Samuel David Ferguson
Samuel David Ferguson (January 1, 1842 – August 2, 1916) was the first Black person to be elected a bishop of the Episcopal Church in the United States of America. He was born at Charleston, South Carolina and died in Cape Palmas, Liberia.
Ferguson moved with his family to Liberia at age six. He was ordained a deacon on December 28, 1865 and a priest on March 15, 1868. He was consecrated as bishop on June 24, 1885 (Saint John the Baptist's Feast Day), at Grace Church, New York, becoming the first black member of the House of Bishops. He married Mary Leonora Montgomery.
As Missionary Bishop of Liberia, he founded what is now Cuttington University College. Rev. Ferguson also established the Bromley Mission School. One of his proteges, Raphael Morgan became an Episcopal priest in the United States, but ultimately converted to the Russian Orthodox Church.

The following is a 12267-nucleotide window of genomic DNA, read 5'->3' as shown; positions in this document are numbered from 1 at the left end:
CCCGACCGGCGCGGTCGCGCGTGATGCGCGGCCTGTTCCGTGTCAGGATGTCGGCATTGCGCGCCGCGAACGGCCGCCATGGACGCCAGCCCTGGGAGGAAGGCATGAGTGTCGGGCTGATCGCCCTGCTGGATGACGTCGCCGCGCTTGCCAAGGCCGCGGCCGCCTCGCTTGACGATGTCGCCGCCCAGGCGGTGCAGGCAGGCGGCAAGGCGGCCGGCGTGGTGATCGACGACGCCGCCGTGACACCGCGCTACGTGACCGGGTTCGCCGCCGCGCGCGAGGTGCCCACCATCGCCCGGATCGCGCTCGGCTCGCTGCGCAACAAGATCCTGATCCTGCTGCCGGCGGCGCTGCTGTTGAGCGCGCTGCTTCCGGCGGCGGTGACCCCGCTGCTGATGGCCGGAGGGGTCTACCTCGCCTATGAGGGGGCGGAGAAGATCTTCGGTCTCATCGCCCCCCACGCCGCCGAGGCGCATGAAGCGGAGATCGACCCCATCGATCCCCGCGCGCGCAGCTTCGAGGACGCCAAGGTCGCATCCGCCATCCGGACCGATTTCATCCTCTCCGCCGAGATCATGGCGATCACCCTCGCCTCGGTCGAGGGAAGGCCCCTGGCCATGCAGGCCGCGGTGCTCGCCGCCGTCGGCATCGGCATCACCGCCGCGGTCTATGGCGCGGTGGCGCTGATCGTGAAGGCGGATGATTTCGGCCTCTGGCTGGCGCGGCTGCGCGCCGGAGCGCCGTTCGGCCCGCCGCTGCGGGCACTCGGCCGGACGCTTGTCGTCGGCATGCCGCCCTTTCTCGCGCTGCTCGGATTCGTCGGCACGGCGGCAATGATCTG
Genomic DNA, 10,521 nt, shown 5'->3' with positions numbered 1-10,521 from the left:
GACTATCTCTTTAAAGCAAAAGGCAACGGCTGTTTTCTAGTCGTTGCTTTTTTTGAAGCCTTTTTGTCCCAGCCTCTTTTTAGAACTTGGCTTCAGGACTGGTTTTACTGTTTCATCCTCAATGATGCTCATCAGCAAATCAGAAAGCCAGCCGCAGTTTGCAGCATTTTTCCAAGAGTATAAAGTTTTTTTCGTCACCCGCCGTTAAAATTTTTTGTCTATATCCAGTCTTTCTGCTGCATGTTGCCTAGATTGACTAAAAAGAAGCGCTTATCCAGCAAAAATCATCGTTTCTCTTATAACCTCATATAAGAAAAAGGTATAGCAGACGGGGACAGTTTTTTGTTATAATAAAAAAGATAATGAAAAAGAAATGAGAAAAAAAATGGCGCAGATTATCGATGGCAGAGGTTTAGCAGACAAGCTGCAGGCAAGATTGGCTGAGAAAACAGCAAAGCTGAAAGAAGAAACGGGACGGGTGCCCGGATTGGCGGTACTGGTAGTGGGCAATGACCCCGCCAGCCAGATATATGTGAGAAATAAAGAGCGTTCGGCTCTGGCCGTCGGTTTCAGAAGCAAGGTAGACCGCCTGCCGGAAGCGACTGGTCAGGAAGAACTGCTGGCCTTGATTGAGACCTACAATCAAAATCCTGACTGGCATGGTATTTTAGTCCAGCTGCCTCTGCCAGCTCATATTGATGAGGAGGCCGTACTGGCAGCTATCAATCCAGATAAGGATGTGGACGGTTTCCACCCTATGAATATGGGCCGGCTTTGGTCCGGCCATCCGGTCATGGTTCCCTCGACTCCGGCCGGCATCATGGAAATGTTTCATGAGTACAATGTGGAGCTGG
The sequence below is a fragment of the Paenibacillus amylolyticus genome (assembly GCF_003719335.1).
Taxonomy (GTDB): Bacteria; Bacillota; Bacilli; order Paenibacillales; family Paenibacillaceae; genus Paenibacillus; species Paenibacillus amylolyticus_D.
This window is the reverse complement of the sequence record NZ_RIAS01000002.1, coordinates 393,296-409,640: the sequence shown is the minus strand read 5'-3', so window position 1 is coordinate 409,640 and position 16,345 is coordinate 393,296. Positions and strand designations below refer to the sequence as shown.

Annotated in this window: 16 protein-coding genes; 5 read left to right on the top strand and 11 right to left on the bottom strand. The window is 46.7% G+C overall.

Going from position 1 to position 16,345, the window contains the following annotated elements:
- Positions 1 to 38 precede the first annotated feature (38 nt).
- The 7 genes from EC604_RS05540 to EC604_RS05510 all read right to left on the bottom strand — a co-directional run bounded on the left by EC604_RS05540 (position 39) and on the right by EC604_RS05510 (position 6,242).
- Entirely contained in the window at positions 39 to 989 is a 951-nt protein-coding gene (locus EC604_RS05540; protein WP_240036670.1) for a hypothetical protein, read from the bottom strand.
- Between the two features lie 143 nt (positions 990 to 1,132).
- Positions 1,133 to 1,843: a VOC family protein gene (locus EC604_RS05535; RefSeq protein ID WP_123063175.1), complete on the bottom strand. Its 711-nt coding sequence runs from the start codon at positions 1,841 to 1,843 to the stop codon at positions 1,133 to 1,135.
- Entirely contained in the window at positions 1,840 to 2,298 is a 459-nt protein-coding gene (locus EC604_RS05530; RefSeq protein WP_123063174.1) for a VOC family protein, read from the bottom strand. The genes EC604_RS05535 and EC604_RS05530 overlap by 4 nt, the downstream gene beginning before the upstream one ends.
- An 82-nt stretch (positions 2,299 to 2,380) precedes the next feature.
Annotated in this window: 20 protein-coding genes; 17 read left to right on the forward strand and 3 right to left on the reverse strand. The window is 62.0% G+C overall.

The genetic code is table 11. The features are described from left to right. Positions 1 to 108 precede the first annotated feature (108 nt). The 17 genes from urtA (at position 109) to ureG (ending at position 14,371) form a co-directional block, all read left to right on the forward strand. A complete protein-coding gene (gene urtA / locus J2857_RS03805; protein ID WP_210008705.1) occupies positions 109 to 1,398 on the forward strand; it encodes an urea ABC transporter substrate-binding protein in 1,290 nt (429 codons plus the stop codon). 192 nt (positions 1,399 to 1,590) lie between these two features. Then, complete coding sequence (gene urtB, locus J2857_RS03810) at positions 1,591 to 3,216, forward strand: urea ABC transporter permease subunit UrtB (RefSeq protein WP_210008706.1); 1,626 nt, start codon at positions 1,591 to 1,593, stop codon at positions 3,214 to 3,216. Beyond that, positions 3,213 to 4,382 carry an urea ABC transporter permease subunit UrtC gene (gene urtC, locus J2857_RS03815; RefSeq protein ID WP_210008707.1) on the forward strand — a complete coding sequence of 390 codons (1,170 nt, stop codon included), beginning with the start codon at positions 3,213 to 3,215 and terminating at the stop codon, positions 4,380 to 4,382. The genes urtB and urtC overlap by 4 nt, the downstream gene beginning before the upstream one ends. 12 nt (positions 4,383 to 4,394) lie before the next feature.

Rev. Ferguson remained in Liberia until his death, in Monrovia in 1916.
- Representative Man - A Note on Samuel David Ferguson: America's 1st Black Bishop, Seward Montgomery Cooper (2005)
- Handbooks on Missions of the Episcopal Church Number IV Liberia, National Council of the Protestant Episcopal Church, Department of Foreign Missions, New York, 1924, p. 50
- History of the Afro-American Group of the Episcopal Church, Baltimore, Maryland: Church Advocate Press, 1922, p. 206, by George F. Bragg
- History of the Episcopal Church in Liberia 1821-1980, American Theological Library Association and Scarecrow Press, Inc. London (1992), p. 155, by D. Elwood Dunn
- Profile, Encyclopædia Britannica, Guide to Black History
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